Boohoo has published details of its UK manufacturers and new sustainability strategy, marking a key milestone in the group’s ‘Agenda for Change’ programme, whilst noting it has cut ties with a number of suppliers that did not meet its transparency targets.
The group confirmed that it has ceased doing business with a number of manufacturers as they were unable to “demonstrate the high standard of transparency required”, despite being provided with opportunities to address any issues identified in auditing processes.
It comes six months after an independent report produced by Alison Levitt QC “identified many failings” in the Leicester supply chain and recommended improvements to boohoo’s related corporate governance, compliance and monitoring processes
The latest move towards transparency forms part of the group’s Agenda for Change programme that was launched in light of the report, to map and audit the company’s manufacturers and introduce changes to the way the business works with its suppliers.
In November 2020, Boohoo appointed former High Court Judge Sir Brian Leveson to provide independent oversight of the implementation of the programme. Since then, its responsible sourcing and compliance team, led by Andrew Reaney, has been working with independent auditors Verisio and Bureau Veritas to examine the working practices of suppliers, while a majority of UK suppliers have been audited twice over the last eight months.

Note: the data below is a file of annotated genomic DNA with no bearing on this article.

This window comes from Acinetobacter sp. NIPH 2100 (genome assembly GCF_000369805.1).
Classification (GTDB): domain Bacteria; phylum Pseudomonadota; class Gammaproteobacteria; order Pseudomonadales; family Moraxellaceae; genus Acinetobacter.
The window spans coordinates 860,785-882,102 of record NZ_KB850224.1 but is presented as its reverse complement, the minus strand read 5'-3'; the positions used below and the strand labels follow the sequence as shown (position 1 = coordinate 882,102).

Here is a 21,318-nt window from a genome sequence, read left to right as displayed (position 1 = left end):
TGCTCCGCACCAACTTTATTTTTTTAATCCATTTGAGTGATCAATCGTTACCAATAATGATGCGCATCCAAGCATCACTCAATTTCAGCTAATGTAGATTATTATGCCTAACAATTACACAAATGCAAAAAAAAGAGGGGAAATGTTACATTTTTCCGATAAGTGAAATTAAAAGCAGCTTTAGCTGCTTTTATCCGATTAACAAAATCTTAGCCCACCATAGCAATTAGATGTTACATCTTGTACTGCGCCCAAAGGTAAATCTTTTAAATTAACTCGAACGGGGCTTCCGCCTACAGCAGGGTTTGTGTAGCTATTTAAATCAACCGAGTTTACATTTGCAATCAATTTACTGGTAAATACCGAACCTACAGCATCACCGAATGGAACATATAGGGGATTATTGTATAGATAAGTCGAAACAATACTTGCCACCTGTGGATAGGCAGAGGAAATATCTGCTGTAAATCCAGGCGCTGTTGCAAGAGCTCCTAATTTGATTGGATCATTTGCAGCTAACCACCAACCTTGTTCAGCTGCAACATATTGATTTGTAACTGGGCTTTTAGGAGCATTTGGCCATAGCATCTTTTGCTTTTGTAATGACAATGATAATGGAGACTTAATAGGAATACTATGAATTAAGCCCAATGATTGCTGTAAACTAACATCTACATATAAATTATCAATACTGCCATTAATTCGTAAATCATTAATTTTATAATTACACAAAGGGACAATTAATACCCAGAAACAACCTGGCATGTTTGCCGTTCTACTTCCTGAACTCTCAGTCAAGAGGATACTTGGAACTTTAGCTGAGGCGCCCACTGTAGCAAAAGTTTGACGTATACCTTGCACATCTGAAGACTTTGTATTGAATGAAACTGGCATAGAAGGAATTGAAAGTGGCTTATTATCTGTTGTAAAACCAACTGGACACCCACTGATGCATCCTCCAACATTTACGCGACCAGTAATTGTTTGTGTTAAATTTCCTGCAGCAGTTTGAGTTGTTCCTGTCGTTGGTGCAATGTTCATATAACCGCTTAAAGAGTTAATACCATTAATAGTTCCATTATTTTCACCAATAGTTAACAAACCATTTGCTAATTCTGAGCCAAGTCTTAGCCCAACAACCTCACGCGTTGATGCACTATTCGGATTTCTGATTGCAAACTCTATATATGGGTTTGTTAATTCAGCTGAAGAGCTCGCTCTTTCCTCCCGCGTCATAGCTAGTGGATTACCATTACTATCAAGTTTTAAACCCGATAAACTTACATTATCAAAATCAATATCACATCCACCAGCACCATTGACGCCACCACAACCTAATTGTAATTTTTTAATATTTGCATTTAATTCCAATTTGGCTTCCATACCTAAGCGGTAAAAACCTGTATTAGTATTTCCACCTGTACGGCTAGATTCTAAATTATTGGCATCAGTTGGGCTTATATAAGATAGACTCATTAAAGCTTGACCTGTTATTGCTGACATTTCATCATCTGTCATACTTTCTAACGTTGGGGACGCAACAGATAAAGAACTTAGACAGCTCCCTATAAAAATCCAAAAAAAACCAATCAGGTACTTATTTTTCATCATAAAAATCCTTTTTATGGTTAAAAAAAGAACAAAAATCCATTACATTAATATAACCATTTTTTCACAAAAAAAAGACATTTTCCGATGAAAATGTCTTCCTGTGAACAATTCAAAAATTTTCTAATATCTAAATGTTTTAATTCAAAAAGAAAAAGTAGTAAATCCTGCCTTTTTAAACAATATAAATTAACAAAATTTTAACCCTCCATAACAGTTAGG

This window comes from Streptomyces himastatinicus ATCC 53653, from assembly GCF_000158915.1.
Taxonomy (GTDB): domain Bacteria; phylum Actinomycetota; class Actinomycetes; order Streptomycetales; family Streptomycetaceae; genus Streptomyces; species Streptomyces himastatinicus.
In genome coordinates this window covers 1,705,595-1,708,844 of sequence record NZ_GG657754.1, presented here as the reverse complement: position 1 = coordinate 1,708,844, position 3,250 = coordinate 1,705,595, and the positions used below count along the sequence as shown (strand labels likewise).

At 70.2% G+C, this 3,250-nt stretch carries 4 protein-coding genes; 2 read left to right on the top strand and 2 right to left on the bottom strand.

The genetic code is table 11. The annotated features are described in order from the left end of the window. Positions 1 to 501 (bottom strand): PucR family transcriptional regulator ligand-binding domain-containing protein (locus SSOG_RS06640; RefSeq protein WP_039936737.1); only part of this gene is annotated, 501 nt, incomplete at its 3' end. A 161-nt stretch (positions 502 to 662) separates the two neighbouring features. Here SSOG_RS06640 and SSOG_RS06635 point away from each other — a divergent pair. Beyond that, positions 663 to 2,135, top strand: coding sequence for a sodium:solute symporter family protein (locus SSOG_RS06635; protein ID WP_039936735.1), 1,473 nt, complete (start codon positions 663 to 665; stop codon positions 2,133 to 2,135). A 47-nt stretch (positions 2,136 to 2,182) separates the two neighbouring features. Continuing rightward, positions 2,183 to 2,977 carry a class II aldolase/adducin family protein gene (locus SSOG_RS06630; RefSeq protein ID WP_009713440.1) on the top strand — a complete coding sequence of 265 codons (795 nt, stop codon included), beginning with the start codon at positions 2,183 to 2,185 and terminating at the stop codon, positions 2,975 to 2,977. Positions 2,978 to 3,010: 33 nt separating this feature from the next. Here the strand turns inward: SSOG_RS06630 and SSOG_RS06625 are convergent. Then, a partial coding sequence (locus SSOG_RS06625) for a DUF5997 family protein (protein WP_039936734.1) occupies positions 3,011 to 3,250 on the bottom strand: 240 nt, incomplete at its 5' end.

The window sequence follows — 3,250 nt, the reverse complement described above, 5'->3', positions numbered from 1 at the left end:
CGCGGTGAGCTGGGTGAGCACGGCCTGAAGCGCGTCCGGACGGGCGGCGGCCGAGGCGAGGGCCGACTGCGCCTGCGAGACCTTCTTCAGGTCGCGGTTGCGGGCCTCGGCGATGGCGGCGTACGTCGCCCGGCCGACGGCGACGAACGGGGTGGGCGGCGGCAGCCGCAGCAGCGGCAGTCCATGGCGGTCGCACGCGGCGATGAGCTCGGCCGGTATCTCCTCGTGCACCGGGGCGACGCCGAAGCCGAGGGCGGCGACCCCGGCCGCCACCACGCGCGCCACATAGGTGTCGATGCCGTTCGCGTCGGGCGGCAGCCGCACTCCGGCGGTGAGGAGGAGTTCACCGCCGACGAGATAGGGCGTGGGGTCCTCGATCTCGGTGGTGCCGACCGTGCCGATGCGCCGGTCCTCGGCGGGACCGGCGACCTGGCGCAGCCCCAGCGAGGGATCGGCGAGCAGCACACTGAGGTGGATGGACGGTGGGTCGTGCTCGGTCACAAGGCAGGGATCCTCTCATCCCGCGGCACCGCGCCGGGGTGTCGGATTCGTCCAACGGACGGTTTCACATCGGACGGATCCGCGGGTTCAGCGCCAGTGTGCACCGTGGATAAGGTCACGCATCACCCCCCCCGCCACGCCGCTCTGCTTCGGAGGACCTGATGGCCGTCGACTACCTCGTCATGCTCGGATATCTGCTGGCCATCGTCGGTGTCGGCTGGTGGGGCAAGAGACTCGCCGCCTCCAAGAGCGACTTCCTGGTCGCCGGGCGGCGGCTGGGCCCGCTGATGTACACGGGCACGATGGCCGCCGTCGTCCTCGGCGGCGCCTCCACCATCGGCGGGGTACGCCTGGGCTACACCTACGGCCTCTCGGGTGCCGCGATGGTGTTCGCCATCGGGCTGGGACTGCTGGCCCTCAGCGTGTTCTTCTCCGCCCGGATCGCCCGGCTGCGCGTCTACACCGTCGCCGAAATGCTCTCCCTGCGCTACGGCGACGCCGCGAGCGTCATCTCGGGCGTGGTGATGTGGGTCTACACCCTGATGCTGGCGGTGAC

Leveson also commissioned Tim Godwin OBE, former acting commissioner of the Metropolitan Police, to carry out additional forensic level enquiries to identify and address any irregularities in the leadership and management of suppliers’ businesses.
As a result of this “extensive” mapping and auditing work, Boohoo has met one of Levitt’s core recommendations by publishing its list of approved UK suppliers. The published list of suppliers will continue to have their operations and standards monitored frequently.
Leveson said that it was “clear that few, if any, companies undertaking due diligence of their supply chains have gone to the lengths undertaken by boohoo and for which it deserves credit”.
He added: “It is important to underline that removal from the supply chain is being undertaken responsibly; existing contracts are being honoured but no new orders can be placed other than with a supplier who has been approved by the process.”
Boohoo CEO, John Lyttle, said: “This is not the end of a project for us at Boohoo but the beginning of a new way of working with our suppliers. We have faced up to the problems of the past and are now driving positive change in the industry.
“We want to play our part in rebuilding a vibrant manufacturing base in Leicester, one that offers good employment and great prospects for the workers and the industry in Leicester as a whole.”